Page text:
The last few months also saw the arrival of our replacement parts for the damage on the bike. That included the front fairing stay, the right outer fork tube and the front fender stay. We replaced our dead battery with a new one courtesy of Dynavolt and we’ll be attaching a battery tender to it to make sure we don’t have another flat battery in the future.

So what next? Well, probably more than we can do in a month. As you can see from the picture below, we have a brand new fully adjustable rear shock absorber from Wilbers, Vortex Rearsets, new RK chain, sprockets, BMC air filter and more, as well as a set of Pirelli Diablo Rosso II tyres. But once they’re done we’re almost on the home stretch from a mechanical point of view.

Ninja 300 Track Bike Project - September Update

New parts ready to be installed include a lightweight Vortex rear sprocket, a race spec air filter from BMC, a top of the range RK chain, Vortex rearsets and a bespoke rear shock absorber from Wilbers.

 

 

Ninja 300 Track Bike Project – May Update

It’s been around a month since our first post on our Ninja 300 project bike and we’ve been in the demolition phase so to speak. We’ve stripped the bike of all its fairings, lights, indicators and any other pieces that won’t be suitable/allowed on the racetrack. We’ve also discovered a few damaged pieces that will either need repairing or replacing.

Pictured below is everything that we’ve stripped from the bike that we won’t be putting back on – virtually everything we took off except the dash display and its surrounding plastics. We’ll be purchasing proper raceglass, a taller race windshield, adjustable levers as well as a full racing exhaust system. We’ll also be replacing the pegs with rearsets and the suspension with an aftermarket one, but at this stage they original parts remain on the bike. We’ve also kept the right rear passenger pegs as it doubles as the bracket for holding the rear brake fluid reservoir – a replacement bracket will need to be sought.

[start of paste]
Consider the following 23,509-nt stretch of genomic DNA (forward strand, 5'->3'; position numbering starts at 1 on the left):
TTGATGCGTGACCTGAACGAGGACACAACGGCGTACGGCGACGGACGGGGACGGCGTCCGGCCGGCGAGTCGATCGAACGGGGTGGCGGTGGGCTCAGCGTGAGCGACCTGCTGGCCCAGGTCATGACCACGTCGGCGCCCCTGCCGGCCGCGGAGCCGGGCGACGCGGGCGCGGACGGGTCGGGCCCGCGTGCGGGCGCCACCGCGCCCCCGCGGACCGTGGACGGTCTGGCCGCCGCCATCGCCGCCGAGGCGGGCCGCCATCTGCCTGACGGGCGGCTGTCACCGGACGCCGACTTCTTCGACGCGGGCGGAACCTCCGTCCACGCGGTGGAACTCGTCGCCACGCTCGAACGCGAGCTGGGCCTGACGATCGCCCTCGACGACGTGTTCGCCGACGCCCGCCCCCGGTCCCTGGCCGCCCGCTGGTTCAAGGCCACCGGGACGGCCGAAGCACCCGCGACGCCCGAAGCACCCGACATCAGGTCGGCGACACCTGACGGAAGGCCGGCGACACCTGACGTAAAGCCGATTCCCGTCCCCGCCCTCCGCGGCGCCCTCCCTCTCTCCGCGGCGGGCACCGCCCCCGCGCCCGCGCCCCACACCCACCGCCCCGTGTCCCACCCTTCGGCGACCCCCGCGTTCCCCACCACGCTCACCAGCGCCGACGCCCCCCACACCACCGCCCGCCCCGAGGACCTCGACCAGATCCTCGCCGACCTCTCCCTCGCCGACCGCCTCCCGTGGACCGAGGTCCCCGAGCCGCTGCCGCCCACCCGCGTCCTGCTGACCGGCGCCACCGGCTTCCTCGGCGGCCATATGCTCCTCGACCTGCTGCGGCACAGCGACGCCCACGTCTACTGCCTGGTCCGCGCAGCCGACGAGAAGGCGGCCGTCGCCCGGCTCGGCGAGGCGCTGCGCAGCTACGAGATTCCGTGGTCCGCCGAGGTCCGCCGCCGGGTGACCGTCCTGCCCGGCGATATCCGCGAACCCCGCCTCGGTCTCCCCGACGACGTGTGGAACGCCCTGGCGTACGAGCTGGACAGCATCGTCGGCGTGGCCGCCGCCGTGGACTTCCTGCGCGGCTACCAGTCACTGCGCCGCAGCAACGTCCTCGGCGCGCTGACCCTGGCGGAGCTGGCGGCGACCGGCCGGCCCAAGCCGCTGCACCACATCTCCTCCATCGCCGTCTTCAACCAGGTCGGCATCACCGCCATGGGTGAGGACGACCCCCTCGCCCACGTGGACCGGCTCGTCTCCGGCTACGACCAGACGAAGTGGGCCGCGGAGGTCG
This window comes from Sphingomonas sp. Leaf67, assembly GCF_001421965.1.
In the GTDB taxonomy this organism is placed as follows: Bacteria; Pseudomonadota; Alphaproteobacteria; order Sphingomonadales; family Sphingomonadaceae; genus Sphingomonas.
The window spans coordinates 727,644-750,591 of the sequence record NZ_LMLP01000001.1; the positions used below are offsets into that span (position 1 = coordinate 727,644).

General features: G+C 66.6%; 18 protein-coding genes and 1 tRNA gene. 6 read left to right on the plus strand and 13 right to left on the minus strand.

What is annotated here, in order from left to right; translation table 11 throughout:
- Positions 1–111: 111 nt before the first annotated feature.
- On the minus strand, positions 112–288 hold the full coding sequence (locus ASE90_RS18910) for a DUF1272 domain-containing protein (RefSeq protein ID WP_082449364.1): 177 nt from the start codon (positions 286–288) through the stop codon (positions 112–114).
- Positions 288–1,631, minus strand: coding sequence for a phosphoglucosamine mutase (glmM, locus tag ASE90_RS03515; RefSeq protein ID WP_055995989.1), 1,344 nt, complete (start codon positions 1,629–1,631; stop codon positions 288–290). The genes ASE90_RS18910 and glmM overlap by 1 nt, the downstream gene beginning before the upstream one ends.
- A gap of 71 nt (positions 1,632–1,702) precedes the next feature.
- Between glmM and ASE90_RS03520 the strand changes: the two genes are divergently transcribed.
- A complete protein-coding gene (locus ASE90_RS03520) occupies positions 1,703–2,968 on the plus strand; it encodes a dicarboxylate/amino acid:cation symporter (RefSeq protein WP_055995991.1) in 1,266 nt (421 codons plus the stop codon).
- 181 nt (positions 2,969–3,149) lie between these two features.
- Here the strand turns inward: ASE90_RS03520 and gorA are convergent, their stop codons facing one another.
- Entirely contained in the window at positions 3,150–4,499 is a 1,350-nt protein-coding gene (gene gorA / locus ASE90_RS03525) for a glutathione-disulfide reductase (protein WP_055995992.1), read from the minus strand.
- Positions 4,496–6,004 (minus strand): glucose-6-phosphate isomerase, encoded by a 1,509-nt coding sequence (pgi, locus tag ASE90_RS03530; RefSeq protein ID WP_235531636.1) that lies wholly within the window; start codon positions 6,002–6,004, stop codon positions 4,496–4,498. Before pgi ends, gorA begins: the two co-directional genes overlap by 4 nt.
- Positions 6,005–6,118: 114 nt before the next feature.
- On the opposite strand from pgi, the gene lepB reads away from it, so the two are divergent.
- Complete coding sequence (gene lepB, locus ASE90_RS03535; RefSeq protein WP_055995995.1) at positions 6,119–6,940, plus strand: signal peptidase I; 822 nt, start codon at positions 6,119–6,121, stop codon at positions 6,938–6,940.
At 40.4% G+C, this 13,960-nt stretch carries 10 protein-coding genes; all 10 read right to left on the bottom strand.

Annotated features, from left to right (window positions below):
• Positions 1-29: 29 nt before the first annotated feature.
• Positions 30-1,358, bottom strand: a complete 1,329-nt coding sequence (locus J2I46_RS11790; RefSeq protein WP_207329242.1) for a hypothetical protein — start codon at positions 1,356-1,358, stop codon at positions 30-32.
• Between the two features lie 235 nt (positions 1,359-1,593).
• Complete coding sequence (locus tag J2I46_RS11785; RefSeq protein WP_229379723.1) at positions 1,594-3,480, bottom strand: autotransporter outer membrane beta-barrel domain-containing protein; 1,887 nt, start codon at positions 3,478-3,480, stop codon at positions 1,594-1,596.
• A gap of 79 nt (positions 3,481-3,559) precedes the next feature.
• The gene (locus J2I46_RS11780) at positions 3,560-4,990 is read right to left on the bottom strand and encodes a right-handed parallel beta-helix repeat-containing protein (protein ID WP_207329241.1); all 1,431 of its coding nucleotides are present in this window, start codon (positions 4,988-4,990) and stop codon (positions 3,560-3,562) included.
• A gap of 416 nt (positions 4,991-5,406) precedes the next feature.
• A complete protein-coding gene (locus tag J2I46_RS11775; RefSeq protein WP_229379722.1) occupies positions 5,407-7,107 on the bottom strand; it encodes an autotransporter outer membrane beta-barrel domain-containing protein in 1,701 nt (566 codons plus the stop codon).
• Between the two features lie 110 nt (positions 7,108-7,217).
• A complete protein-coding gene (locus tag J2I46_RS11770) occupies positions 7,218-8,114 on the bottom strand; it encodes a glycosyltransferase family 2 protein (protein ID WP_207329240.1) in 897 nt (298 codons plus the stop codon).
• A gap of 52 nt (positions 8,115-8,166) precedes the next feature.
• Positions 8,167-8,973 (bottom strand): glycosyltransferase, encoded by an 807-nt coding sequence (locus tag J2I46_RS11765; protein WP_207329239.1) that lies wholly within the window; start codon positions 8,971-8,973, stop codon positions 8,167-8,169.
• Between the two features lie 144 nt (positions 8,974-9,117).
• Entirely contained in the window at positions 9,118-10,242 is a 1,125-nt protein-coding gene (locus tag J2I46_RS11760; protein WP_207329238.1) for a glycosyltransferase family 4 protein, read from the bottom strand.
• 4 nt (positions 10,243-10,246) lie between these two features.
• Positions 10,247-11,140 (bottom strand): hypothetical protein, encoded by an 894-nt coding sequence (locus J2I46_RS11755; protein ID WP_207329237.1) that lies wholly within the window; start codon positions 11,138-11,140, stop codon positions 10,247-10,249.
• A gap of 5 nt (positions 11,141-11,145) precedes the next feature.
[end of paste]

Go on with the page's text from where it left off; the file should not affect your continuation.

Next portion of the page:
Ninja 300 Track Bike Project - May Update

Our intention is to sell all those left over parts on eBay or similar. Many of the parts that aren’t broken do have scratches on them however, so we’re not expecting a great deal in return.

As you can see from the next picture, our intention had been to strip all superfluous electricals from the bike completely. We ended up deciding however that the reward wasn’t worth the effort and have just cut off the connectors that we won’t need (which includes wiring for lights, indicators and the horn). We’ll seal those exposed wires shortly and tidy everything up thereafter.

Ninja 300 Track Bike Project - May Update

As we mentioned in our first post, the bike was in overall okay condition, but there are three pieces that we’ll need to replace or repair. The first one was clearly visible – a broken screw mount on the right fork cover. That mount allows a brace to be attached whereby the front fender rests on – that brace was also damaged. It’s not structural in anyway so in theory we could attempt to just repair it, but at the same time, we don’t like the idea of a repair job braking and bits flying off the bike while we’re at speed. For an OEM replacement part we’re looking at paying around $300 for the fork cover and about $40 for the brace – but we have a ideas on how to  reduce that cost so stay tuned.

Ninja 300 Track Bike Project - May Update

The other part that was damaged was unknown to us at purchase – the front cowling stay. Again, not a structural part, it merely gives something for the front cowling to be attached to. As you can see, it’s bent, not broken and therefore the cowling won’t sit properly on it. We’re going to take the front cowling stay to a metal fabrication shop and see if they can bend it back into shape. Otherwise, the replacement part will cost about $150.